Use case 8 and 12 can again be achieved by giving job wide placement spec and then all chunks will run on the same model.

I know that there is nothing like chunk wide placement set present in PBS today but by looking at the use cases I felt maybe what is needed here is a chunk wide placement set rather than a filter (especially for cases where you want model to be same across chunk)

Please let me know what you think.

Sounds good, I’ll need to read up and play around more with placement specs.

Sounds reasonable.

I don’t quite follow - what is trickier about 7 and 11?


I did not call it out correctly. Initially I thought that both the chunks must differ on model but then I realized you mentioned ‘may’. If the requirement is that they should differ between chunks then it becomes interesting because while finding a solution for one chunk we will have to make sure we do not use the same placement set as used in the previous one.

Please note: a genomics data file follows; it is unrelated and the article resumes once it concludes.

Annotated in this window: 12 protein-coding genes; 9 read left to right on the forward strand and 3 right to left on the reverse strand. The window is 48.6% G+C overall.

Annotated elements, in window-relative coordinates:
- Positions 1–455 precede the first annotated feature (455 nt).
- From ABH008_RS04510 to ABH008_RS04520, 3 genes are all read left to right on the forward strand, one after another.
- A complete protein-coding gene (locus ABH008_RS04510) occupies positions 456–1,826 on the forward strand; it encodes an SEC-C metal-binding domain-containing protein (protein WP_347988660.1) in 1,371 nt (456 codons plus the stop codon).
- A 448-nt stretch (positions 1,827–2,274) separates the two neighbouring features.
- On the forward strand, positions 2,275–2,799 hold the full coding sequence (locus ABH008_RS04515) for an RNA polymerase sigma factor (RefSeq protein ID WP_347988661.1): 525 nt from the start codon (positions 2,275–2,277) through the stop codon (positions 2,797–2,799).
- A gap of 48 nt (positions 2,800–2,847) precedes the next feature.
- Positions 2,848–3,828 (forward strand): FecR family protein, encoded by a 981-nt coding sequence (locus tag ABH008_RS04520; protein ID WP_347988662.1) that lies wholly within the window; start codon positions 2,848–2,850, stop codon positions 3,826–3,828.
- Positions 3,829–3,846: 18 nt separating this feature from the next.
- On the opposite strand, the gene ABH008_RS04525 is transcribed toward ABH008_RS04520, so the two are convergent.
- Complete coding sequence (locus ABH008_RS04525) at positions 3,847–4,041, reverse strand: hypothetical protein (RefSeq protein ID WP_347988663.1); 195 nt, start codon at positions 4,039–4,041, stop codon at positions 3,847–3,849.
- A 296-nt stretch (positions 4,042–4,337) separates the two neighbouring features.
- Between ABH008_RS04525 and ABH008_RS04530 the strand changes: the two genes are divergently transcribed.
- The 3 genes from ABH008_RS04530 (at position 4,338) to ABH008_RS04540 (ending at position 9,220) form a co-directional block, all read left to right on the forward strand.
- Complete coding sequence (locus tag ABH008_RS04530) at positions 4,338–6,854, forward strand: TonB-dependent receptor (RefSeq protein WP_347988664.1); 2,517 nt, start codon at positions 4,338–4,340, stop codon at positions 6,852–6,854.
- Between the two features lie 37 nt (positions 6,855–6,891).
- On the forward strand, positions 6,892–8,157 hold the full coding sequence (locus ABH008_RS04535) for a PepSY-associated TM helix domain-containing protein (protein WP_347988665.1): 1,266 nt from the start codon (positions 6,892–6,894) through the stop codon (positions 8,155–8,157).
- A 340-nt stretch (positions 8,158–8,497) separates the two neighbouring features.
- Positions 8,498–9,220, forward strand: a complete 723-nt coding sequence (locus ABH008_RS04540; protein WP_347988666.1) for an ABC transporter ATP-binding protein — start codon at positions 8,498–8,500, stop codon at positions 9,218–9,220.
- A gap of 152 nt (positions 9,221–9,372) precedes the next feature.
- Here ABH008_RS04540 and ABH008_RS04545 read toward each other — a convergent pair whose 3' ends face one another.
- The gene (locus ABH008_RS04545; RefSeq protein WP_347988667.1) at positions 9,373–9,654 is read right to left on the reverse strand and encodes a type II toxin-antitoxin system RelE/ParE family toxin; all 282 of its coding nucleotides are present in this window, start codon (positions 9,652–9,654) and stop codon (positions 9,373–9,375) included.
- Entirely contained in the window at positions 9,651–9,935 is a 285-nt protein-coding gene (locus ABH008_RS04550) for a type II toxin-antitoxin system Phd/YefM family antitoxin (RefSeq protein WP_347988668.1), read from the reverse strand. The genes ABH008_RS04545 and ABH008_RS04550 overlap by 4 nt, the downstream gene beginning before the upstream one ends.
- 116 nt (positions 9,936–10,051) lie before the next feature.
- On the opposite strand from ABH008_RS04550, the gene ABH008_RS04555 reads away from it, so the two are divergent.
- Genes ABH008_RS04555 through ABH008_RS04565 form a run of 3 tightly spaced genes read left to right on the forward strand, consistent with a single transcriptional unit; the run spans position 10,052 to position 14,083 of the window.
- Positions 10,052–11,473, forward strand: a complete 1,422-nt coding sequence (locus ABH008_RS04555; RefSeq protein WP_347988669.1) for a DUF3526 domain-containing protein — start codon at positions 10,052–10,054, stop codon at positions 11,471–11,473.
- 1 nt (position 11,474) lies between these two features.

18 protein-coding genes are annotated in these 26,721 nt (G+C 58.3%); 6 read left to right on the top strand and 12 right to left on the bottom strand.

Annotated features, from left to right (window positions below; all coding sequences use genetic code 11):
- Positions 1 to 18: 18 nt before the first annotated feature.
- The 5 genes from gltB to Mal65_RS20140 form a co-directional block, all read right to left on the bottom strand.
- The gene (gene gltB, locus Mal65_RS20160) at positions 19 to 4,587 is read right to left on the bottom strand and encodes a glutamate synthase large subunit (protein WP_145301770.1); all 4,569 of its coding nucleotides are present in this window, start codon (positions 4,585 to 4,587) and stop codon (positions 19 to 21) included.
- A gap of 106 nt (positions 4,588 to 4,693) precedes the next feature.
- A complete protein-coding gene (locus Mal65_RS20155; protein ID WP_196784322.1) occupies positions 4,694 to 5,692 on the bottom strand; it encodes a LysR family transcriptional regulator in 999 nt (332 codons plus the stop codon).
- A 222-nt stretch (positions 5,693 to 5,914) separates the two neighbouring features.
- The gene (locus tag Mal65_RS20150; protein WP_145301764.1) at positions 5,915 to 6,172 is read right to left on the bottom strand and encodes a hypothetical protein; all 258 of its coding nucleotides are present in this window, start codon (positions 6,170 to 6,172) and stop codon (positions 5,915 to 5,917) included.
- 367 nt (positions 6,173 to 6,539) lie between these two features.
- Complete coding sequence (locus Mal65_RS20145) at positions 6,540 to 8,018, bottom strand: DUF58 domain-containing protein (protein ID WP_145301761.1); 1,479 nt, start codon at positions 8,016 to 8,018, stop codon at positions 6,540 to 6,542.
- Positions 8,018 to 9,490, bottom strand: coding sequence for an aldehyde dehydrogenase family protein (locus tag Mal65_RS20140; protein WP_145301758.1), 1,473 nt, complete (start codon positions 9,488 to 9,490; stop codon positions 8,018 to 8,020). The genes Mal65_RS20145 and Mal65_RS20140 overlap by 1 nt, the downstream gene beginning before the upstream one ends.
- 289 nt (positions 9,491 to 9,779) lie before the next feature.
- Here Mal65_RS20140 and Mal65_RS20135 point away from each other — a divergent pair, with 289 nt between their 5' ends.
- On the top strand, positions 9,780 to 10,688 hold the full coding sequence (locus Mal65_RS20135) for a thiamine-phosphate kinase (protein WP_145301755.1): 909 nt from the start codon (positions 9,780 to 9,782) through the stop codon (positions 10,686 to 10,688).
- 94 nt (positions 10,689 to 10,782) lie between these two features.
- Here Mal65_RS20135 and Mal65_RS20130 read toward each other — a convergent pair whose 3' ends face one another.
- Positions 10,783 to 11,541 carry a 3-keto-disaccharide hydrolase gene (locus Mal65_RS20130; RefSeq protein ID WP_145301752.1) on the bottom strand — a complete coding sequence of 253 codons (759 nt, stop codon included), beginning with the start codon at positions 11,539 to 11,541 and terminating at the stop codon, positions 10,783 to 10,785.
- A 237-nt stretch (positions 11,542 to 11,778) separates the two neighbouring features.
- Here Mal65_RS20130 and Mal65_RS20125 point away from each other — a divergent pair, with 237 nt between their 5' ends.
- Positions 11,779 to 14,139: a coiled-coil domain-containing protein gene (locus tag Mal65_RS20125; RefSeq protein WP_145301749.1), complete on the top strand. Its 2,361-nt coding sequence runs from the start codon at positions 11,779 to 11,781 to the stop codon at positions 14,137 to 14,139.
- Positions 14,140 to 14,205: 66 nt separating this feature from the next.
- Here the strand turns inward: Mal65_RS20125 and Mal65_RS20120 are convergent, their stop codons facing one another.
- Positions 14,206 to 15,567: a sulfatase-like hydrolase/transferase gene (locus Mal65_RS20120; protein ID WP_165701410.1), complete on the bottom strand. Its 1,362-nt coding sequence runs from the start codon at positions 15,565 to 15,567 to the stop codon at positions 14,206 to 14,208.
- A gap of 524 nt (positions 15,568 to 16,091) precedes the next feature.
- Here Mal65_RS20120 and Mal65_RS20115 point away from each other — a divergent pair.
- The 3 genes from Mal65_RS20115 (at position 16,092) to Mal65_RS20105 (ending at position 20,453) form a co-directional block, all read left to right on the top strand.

Ahh, gotcha. At this time we don’t need a mechanism to enforce different choices.

Just wanted to point out that it’s critical for this feature to work with scheduling buckets (New node placement algorithm).

Continuing the discussion on this thread.

I disagree @mkaro. What @gmatthew is requesting is not PP-507 (node filtering). He’s requesting node grouping at the chunk level. This can not be achieved by culling the node list based on certain criteria.

To this end, I’m going to post here. If we need to move this discussion elsewhere, then we can create a new thread.

Let me go over his use cases one at a time